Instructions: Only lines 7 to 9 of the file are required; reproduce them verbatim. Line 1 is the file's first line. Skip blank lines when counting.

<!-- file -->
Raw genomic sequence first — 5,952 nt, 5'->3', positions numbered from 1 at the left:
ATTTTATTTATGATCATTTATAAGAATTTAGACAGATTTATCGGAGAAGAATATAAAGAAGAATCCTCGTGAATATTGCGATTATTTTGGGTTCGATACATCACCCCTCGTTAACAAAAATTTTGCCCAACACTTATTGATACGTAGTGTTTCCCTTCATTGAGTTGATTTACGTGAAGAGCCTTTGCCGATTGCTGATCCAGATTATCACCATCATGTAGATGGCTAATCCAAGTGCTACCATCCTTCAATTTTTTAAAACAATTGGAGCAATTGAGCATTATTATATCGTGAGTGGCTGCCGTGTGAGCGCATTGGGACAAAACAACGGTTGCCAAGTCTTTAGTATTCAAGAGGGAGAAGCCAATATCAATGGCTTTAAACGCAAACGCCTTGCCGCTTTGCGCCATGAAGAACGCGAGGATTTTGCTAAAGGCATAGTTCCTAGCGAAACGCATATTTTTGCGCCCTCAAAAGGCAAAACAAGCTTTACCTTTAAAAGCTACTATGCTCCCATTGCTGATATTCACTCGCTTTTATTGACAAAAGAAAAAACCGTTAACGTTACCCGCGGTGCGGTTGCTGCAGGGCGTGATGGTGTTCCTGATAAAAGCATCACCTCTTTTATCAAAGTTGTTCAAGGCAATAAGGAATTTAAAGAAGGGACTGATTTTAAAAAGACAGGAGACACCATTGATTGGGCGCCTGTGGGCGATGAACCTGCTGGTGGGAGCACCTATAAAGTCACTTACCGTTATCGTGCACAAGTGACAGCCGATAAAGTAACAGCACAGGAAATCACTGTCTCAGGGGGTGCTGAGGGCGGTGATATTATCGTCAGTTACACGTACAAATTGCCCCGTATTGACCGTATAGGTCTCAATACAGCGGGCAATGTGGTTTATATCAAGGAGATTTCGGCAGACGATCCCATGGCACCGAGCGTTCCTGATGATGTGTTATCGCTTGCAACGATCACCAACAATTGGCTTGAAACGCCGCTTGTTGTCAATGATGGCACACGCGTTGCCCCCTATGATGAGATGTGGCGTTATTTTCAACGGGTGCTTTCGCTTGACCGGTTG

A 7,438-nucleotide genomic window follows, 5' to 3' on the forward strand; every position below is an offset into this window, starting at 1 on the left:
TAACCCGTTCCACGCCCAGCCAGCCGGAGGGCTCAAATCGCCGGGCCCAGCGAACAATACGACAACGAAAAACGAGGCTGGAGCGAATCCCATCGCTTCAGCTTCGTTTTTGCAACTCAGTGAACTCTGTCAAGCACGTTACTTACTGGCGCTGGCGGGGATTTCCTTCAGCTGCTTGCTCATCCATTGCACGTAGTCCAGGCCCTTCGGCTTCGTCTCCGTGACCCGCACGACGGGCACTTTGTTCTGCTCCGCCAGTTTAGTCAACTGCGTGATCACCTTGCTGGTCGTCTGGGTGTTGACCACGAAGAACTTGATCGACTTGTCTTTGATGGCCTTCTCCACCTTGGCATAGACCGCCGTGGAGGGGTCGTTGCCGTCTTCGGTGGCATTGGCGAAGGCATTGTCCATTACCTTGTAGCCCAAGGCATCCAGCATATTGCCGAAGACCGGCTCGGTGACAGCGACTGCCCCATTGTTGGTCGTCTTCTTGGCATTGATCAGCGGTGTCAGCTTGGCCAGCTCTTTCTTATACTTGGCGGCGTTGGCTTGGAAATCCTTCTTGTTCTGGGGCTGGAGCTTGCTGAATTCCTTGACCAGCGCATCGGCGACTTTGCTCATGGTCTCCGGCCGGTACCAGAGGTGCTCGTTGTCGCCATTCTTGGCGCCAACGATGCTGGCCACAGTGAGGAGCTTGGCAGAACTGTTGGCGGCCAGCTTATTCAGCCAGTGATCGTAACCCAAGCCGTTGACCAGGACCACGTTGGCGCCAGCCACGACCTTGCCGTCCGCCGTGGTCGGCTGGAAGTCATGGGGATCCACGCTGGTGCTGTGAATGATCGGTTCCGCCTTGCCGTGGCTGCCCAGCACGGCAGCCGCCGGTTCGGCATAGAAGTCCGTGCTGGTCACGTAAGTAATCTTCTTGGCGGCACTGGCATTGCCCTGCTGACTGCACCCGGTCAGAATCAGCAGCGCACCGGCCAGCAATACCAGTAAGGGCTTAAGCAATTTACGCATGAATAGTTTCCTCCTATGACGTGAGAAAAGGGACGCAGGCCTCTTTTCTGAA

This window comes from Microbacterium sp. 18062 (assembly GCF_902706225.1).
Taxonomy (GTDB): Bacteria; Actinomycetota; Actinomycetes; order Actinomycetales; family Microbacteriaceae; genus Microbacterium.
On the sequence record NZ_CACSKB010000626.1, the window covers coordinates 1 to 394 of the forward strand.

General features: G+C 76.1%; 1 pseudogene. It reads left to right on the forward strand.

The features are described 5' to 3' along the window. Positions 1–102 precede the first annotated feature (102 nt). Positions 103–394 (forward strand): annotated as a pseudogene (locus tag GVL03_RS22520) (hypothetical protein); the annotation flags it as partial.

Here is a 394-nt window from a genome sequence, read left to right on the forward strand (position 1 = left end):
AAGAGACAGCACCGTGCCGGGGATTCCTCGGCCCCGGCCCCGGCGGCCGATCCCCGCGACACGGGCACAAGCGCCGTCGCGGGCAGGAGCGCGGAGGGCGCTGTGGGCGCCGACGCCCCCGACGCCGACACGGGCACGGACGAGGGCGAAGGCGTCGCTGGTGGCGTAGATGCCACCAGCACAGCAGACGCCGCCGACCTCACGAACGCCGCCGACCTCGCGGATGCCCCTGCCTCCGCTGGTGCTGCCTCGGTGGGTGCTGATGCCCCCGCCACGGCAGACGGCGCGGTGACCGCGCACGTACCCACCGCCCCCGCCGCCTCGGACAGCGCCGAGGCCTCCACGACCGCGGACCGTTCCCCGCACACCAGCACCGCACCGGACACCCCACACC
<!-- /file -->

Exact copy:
On the sequence record NZ_CACSKB010000626.1, the window covers coordinates 1 to 394 of the forward strand.

General features: G+C 76.1%; 1 pseudogene. It reads left to right on the forward strand.

The features are described 5' to 3' along the window. Positions 1–102 precede the first annotated feature (102 nt). Positions 103–394 (forward strand): annotated as a pseudogene (locus tag GVL03_RS22520) (hypothetical protein); the annotation flags it as partial.